You are right Ken, I was referring to the small version of the Mini. The Radeon Version should be way better. I don’t have personal experience, but can’t wait for garath1981’s findings.

Sorry for taking so long, but I finally know enough to say something.

First off, I’ll describe my setup, so you can get an idea of what I’m doing.
For cameras, I’ve got two Sony HVR-HD1000U cameras hooked up via a firewire hub (running in 4:3 NTSC SD mode). Audio is first handled via an Alesis IO|26 and various accessories which are attached to another much older mac mini. The Alesis feeds an M-Audio ProFire 610 via spdif, and one of it’s outputs provides final mixed audio to the mac mini line-in port.

The mac mini I ordered was the 2.7Ghz i7. I upgraded it to 8GB of ram, just to be on the safe side, and slapped a 128GB SSD in it for giggles.

The BoinxTV document consists of the following layers (from bottom to top):
Audio Only (Line in)
Placer for backdrops
Animated Placer holding a custom QC file that mangles a weather map image to suit our purposes.
Animated Placer holding another custom QC file that fetches and prettifies some 5-day forecast data.
The video switcher layer, with a static sign image for #1, Cameras 1 & 2 on #3 & #4. (Cameras are using the chroma-key pro filter)
An overlay layer for any images we might want to display.
A text overlay layer for phone numbers, and the like.
The default BoinxTV sponsored edition video.

Good news is that when layers are up, everything’s fine. 18-40% CPU usage, depending on which backdrop I’m using. Bad news is, it tends to drop frames whenever I activate/deactivate the weather layers (1 to 4 frames). Annoying news is that it’s not consistent at that, sometimes it works perfectly, sometimes it doesn’t.

Basically, though, it’s so close to being perfect, that I’m currently going crazy with some custom layer ideas that I think may fix the problem. I’ll report back once I have success (or failure).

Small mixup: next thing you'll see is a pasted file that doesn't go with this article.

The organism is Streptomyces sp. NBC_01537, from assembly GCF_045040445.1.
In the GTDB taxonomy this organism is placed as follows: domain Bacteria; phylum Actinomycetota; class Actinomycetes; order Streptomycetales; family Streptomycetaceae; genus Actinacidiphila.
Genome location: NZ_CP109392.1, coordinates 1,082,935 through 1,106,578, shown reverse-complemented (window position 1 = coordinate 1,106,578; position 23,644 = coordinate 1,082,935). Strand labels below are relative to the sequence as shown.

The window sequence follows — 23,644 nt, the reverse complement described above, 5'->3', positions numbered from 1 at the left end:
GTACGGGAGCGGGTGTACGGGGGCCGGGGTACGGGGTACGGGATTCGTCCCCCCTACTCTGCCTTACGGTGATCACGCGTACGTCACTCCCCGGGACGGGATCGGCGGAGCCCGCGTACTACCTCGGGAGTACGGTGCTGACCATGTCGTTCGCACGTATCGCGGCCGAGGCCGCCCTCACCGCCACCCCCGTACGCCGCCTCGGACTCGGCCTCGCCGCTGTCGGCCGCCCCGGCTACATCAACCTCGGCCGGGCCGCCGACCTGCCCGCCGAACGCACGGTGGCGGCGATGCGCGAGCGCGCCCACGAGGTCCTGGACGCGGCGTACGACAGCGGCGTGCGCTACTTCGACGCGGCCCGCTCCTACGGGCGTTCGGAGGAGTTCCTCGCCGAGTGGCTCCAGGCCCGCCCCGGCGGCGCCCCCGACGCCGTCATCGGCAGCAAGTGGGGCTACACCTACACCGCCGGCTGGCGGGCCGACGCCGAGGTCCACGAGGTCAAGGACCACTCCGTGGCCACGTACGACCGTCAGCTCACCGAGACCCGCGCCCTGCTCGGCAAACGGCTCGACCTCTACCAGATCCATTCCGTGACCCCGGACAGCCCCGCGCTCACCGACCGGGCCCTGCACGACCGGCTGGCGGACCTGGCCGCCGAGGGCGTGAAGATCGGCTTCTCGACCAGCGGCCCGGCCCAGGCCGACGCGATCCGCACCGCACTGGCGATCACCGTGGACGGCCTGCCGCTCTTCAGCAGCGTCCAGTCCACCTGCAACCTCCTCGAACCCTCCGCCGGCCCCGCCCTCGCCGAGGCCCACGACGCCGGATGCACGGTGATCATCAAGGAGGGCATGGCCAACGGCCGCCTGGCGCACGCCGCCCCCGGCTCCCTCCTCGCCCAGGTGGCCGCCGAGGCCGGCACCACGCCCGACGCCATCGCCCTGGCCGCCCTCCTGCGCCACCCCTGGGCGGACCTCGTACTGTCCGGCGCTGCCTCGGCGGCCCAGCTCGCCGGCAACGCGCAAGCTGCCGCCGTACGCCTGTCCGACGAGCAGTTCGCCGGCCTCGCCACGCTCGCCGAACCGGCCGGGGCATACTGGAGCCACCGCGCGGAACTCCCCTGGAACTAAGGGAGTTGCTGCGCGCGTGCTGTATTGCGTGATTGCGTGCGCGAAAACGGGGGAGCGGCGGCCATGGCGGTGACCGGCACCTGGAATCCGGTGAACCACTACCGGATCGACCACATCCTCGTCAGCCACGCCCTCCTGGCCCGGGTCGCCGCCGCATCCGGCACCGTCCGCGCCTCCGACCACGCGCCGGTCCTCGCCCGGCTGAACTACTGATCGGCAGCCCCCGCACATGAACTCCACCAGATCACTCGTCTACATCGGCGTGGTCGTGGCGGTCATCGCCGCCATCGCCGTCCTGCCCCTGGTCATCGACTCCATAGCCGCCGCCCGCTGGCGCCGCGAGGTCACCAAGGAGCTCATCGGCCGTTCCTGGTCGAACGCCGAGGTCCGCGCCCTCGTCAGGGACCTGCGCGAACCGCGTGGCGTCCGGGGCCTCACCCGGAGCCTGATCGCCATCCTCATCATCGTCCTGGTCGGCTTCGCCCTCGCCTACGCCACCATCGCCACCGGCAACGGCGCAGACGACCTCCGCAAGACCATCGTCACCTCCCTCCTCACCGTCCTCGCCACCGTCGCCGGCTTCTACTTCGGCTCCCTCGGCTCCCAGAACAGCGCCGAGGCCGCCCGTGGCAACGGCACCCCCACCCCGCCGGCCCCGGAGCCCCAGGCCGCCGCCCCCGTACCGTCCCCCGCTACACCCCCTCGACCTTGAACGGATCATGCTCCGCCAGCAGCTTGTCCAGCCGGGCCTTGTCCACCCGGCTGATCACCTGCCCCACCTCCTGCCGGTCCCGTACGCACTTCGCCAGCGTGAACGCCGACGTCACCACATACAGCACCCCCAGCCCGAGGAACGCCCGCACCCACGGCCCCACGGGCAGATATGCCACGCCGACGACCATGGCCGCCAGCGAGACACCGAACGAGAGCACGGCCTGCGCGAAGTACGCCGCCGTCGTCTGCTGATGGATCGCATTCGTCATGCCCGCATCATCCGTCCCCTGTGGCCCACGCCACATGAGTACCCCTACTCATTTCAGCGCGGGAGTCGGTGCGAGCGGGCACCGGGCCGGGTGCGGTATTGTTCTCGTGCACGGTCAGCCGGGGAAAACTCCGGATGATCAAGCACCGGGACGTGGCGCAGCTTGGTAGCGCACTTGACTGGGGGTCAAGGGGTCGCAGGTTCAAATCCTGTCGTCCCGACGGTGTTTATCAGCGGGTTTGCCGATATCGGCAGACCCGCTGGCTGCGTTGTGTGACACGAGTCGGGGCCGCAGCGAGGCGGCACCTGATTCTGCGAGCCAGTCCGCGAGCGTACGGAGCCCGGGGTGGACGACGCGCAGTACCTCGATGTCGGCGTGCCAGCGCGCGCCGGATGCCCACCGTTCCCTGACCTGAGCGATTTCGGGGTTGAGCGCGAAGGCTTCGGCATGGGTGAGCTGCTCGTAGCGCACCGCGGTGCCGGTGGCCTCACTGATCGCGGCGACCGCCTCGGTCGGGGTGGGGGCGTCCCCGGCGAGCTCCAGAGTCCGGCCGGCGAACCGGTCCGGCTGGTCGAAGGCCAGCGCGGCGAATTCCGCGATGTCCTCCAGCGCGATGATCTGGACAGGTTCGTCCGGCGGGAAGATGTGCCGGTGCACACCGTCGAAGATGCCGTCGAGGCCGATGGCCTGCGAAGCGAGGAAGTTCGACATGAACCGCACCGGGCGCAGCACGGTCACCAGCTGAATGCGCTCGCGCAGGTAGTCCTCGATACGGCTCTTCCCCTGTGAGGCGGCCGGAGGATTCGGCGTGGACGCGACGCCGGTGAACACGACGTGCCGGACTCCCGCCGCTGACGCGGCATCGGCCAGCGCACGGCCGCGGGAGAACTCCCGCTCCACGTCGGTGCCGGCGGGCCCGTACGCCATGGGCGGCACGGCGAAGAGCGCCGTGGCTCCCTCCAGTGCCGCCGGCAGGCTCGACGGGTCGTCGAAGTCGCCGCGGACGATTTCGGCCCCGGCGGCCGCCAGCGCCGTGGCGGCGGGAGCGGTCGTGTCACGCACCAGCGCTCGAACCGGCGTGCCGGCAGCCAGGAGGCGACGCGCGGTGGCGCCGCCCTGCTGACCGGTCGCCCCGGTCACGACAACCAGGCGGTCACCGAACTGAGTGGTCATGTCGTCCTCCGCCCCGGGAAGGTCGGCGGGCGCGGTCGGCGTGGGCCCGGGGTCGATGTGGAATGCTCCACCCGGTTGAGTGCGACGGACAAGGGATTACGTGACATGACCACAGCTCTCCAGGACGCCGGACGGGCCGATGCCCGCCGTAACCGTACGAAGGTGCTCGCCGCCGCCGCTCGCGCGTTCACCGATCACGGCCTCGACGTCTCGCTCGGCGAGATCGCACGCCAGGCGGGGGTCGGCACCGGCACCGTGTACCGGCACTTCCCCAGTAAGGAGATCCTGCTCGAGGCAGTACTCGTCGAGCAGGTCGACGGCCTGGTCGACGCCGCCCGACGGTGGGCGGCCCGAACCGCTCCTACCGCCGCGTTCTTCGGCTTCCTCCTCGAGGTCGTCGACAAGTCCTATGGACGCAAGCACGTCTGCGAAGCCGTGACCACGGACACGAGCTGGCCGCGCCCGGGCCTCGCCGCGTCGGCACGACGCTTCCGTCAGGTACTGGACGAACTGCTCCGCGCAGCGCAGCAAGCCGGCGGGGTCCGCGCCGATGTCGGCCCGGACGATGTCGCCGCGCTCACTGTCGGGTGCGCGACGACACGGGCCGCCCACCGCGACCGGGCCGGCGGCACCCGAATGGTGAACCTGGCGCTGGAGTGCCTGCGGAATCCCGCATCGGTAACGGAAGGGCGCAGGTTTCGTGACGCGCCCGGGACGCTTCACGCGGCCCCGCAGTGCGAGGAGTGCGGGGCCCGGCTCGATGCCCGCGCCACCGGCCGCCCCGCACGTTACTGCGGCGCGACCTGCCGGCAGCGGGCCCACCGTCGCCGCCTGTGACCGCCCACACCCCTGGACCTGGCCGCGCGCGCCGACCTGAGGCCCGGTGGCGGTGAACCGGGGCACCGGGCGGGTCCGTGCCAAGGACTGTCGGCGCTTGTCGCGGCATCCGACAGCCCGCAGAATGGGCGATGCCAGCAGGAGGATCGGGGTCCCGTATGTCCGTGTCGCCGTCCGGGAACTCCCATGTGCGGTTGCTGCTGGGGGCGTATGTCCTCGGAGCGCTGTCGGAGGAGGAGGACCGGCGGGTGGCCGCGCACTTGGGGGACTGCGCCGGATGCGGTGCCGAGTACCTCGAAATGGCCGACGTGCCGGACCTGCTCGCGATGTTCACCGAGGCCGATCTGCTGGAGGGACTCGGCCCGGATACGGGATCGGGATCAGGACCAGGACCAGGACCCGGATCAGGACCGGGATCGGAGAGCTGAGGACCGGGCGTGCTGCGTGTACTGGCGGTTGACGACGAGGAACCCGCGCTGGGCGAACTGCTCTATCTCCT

I have the same config as one of the posters above:

■2.66GHz Intel Core i7
■8GB 1066MHz DDR3 SDRAM
■500GB Serial ATA Drive @ 7200 rpm

I also see very low CPU usage, but the load within BoinxTV indicates it’s dropping frames. Does this mean that the GPU is the bottleneck? If I set the resolution to the highest available in the Home edition, will both versions perform the same, or is the Full edition doing extra processing?

I’m afraid I’m going to have to go back to CamTwist or Wirecast which both seem to perform without a hiccup. I wonder if there is anything that can be done about performance, or we just a wait a year or so for the next round of hardware upgrades from Apple.

That very likely means the GPU is the bottleneck here. The Full version will not give you any better performance.

I’ve been playing around a bit, and I believe you are correct about the bottleneck. The CPUs are only running 10-20%, but the GPU is maxed out. I was hoping to get better performance since my Mac Mini has a ATI HD 6630M, better then integrated Intel GPU, as I understand.

Also, 5-10% utilization within Boinx with loads of layers and sources, so no problem there. The moment I add my 1080i, 59.54 fps camera source, the utilization shoots up to 300% or more. Even if the camera is the only item in the stack and not selected as live, it’s still unusable. When I switch the camera to 480p, the utilization drops back down to 15-20%. This is odd, since I have no such issues in CamTwist or Wirecast. These other products are smooth as silk with 1080i, 59.54 fps.

Is there some special transcoding going on with 1080i, 59.54 fps? Is there a reason why these other products handle 1080i, 59.54 fps with grace?

The reason other apps can handle it, is the different architecture and technology behind them. Every app comes with benefits and drawbacks.

Yes, no question for me that Boinx has the best interface and feature set in its category. Bummer that I can’t use it with my 1080i camera on my 2011 i7.

I noticed that Wirecast has some GPU options in the preferences, so maybe something like this would be an interesting feature to help Boinx adjust the processing load across available resources… 20% on CPU and 300% on GPU is what I’m seeing with just a single placeholder with the camera, no other layers/sources.